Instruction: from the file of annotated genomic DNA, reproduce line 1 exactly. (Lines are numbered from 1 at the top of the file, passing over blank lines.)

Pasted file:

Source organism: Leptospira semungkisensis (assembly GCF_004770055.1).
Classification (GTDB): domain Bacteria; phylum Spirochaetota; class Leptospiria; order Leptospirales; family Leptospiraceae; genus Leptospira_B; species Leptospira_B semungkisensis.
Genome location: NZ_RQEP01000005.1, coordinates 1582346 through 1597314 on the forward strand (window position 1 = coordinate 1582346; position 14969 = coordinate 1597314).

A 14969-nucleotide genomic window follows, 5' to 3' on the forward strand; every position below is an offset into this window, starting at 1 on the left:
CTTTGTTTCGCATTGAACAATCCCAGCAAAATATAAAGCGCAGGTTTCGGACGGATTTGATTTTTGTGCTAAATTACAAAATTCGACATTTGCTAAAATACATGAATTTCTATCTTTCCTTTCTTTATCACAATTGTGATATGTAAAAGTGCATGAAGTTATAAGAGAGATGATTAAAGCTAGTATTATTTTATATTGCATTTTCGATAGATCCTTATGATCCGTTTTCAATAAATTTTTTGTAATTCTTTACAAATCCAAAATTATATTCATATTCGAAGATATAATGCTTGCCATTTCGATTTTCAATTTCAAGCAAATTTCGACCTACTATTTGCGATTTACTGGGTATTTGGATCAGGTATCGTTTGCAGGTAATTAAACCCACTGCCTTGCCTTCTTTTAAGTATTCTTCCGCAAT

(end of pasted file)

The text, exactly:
Source organism: Leptospira semungkisensis (assembly GCF_004770055.1).